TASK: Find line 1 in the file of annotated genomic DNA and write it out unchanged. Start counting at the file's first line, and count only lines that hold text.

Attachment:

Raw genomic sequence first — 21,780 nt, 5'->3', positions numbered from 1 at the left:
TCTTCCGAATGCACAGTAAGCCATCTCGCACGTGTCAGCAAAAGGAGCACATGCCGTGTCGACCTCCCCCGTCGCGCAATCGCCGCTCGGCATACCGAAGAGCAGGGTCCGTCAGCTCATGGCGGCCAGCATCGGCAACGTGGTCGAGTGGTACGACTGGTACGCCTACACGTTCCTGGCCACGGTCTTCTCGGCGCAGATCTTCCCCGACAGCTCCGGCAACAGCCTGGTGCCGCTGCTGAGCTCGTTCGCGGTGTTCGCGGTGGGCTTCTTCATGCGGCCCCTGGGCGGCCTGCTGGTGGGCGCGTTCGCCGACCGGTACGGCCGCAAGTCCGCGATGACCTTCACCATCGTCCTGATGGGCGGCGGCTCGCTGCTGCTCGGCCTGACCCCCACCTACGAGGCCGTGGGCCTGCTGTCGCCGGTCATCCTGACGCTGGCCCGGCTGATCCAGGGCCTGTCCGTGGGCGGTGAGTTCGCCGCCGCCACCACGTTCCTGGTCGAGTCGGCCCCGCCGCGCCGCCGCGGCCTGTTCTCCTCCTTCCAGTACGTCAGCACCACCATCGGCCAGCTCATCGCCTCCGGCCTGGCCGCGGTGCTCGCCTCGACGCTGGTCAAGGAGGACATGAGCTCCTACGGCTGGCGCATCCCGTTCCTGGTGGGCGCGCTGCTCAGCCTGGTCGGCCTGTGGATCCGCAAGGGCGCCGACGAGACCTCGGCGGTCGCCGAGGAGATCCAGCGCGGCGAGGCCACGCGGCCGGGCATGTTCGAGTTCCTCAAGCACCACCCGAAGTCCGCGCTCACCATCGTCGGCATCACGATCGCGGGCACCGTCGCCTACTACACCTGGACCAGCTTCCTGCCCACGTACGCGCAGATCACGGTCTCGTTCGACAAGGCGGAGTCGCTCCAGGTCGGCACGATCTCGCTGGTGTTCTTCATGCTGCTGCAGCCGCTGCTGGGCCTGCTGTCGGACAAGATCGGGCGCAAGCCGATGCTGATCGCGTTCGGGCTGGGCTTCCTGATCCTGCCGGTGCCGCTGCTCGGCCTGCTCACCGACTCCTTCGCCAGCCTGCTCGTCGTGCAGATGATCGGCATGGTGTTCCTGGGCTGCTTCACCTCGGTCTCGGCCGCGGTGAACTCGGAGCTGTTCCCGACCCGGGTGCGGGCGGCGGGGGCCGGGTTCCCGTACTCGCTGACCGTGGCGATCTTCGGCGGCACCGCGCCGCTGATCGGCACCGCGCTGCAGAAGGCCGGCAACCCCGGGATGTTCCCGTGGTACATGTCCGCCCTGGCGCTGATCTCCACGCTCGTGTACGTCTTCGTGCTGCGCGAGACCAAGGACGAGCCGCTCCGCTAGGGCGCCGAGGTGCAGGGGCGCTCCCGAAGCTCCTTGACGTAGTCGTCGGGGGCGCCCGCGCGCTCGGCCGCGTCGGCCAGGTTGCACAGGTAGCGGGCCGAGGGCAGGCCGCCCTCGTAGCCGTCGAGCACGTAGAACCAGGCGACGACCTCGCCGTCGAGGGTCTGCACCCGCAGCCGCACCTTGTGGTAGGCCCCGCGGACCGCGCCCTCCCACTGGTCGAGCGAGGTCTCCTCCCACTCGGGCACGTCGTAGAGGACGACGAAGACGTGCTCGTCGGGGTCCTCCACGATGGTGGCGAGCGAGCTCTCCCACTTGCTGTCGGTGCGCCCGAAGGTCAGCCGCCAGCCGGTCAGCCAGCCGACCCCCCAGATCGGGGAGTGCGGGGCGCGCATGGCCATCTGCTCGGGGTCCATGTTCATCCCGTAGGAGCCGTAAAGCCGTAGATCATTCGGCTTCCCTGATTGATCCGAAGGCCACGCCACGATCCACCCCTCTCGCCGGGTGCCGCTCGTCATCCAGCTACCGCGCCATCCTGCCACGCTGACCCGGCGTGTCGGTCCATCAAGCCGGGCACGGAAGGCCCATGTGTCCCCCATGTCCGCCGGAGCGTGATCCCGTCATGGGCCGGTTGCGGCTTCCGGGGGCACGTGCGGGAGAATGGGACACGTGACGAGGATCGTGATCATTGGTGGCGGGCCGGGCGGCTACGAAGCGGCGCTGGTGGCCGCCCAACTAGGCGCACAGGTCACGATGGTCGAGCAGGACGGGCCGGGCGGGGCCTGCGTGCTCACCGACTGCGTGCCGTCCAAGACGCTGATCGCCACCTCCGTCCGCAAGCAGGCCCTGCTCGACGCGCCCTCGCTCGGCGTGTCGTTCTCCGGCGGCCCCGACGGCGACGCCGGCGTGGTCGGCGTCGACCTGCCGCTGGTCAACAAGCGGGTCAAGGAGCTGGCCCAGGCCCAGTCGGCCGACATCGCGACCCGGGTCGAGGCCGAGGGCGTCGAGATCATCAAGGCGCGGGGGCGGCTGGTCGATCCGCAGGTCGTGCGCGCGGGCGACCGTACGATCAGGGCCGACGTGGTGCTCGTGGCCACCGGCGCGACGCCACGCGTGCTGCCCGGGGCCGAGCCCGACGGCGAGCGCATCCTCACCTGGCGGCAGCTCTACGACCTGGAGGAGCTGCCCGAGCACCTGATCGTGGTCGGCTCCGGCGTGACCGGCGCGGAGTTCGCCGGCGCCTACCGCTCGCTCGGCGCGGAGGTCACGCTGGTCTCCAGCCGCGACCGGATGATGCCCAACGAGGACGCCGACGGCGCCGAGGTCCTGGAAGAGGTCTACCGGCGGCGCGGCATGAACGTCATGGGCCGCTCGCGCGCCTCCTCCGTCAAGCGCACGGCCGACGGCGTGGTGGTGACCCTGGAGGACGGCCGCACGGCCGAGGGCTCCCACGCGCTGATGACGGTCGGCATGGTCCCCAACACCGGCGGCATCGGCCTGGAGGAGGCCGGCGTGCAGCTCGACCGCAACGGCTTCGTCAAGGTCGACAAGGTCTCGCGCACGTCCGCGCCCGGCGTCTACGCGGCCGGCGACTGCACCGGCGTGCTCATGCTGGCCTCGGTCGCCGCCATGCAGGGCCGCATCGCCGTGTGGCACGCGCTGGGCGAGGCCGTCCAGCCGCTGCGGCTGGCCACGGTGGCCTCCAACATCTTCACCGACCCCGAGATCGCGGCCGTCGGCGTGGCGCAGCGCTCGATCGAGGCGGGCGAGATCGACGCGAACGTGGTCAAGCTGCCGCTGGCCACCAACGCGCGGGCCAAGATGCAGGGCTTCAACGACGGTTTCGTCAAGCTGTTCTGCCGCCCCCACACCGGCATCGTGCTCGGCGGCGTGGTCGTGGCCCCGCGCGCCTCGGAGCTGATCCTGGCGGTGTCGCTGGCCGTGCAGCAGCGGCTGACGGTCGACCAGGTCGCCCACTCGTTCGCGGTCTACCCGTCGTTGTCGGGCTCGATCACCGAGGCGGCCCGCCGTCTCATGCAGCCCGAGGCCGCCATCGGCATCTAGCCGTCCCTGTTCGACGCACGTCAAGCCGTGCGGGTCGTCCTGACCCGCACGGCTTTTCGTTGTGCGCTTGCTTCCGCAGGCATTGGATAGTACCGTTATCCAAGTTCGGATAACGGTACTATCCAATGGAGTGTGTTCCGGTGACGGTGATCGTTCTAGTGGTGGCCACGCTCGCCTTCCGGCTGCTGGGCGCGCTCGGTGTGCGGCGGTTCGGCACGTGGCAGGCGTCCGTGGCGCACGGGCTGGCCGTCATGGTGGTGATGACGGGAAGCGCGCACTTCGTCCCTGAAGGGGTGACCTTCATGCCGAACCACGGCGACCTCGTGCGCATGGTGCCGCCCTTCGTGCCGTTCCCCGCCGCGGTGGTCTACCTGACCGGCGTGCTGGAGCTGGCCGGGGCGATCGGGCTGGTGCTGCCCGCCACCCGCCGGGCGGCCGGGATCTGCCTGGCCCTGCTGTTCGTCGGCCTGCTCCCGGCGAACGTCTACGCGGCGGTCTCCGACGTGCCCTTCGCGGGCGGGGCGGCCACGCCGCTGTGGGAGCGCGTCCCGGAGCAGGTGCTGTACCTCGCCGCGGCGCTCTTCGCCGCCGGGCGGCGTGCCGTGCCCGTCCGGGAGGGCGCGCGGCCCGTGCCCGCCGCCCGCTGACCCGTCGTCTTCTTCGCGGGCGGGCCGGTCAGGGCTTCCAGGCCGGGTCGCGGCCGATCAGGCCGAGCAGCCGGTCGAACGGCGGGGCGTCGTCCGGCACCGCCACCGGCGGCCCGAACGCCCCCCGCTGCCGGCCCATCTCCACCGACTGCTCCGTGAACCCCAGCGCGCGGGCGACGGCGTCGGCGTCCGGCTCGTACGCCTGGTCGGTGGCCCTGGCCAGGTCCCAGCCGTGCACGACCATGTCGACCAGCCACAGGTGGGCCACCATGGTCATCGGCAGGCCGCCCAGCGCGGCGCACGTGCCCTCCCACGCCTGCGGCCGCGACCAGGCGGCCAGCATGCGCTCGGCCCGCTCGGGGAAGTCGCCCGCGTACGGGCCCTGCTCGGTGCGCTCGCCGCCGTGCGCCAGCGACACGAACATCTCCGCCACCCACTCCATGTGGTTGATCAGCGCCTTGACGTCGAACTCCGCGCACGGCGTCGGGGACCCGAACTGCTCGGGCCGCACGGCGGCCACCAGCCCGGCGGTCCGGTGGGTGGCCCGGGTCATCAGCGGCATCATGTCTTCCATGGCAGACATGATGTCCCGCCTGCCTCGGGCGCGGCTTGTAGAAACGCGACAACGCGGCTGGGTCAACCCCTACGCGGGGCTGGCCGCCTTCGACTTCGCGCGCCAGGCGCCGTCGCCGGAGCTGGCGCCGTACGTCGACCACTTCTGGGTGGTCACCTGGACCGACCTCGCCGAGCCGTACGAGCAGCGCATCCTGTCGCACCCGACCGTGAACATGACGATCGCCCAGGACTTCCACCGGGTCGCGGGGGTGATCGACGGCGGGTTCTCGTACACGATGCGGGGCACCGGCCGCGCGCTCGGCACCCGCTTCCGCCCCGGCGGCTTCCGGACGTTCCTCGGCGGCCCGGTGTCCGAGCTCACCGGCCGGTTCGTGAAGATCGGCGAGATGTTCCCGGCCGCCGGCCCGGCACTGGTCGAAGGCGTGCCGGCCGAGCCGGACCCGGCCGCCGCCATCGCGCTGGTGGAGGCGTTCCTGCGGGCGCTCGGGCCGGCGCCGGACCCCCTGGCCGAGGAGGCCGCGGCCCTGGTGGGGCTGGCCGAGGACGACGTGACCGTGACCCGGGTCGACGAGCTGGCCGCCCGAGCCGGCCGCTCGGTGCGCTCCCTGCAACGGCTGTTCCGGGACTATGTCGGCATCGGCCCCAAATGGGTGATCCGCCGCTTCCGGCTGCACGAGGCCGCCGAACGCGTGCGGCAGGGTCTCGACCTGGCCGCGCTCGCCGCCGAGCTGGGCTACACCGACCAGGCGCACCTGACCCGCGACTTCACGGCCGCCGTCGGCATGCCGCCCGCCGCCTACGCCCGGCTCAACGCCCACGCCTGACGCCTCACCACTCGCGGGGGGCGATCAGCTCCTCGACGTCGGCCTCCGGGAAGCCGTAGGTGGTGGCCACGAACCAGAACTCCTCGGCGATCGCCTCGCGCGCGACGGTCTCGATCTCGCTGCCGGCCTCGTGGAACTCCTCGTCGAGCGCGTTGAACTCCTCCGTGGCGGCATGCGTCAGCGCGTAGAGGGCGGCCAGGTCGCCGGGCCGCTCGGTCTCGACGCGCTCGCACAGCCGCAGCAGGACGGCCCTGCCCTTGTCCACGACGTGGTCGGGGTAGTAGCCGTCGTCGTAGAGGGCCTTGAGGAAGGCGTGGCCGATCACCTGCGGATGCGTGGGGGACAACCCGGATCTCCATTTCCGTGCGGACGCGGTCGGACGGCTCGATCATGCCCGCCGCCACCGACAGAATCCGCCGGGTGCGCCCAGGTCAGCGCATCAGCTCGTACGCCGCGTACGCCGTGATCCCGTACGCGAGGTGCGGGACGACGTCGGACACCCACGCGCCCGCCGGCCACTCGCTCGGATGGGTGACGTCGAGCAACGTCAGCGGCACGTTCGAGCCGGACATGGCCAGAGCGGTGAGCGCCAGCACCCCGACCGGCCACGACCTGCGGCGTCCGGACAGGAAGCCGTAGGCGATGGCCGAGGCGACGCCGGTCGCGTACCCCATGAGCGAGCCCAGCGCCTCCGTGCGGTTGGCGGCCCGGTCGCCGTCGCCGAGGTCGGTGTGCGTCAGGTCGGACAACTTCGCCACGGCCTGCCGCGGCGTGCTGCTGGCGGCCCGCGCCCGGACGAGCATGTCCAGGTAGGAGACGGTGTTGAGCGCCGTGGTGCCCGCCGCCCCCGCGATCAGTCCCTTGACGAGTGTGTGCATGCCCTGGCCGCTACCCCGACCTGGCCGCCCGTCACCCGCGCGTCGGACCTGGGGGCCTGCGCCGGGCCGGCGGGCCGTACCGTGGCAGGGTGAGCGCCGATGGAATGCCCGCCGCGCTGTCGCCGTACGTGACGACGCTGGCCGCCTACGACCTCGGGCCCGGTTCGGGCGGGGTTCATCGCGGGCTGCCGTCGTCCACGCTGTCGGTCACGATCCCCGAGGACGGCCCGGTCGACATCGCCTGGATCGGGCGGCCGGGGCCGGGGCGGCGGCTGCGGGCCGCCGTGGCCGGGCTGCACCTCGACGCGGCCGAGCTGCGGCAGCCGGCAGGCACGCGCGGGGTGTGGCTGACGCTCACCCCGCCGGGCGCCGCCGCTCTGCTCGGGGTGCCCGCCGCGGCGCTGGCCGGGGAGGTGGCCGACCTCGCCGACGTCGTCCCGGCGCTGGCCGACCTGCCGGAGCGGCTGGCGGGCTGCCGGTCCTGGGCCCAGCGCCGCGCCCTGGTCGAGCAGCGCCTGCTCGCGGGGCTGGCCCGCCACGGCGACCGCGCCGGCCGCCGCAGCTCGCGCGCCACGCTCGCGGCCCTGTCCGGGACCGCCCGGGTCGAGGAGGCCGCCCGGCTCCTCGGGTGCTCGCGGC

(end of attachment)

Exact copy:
Raw genomic sequence first — 21,780 nt, 5'->3', positions numbered from 1 at the left: